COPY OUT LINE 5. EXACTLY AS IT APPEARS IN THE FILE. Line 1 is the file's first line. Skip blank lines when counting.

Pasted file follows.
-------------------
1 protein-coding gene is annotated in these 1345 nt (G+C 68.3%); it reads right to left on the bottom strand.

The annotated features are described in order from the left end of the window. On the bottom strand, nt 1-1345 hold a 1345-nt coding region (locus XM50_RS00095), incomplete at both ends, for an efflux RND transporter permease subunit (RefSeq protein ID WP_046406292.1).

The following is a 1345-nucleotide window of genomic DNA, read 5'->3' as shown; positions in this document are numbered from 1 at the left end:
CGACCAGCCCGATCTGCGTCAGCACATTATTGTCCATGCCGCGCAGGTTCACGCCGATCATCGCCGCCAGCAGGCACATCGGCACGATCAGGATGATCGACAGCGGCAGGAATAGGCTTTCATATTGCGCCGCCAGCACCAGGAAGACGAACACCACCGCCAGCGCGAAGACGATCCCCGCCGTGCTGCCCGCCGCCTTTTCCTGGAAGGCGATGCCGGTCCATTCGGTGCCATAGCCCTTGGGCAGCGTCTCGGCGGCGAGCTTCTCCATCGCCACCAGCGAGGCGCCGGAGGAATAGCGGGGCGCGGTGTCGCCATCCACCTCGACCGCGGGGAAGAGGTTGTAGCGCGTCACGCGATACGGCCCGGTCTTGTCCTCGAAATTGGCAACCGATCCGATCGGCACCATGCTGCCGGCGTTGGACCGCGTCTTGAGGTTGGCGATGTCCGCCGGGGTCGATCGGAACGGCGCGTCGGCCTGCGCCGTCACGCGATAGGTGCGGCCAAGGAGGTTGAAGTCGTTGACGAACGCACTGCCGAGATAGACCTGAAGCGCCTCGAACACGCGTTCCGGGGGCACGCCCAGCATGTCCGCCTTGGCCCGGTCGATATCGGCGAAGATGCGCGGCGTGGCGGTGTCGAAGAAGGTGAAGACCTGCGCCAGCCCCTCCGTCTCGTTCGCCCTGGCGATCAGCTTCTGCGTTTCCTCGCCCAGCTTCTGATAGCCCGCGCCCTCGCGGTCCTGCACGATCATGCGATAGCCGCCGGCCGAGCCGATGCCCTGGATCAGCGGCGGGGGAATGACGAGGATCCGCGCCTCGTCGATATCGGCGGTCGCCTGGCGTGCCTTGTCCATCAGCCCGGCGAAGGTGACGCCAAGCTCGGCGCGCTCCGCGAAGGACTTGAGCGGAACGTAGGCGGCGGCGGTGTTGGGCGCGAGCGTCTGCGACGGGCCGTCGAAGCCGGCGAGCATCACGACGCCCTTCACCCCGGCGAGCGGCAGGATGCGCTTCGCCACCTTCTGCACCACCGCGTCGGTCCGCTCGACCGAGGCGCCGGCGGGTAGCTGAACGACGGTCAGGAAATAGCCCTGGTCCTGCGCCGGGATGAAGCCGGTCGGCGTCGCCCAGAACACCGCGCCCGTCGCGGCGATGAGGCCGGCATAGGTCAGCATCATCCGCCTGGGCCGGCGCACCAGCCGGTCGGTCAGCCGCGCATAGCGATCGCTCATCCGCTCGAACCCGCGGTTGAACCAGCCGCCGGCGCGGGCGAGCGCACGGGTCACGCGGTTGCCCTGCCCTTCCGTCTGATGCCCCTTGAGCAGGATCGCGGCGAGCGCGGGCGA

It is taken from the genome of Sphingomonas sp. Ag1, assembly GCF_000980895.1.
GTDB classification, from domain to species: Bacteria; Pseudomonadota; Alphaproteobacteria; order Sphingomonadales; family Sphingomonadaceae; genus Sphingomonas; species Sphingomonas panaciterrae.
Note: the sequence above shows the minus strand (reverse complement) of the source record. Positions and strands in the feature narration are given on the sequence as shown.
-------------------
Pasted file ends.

It is taken from the genome of Sphingomonas sp. Ag1, assembly GCF_000980895.1.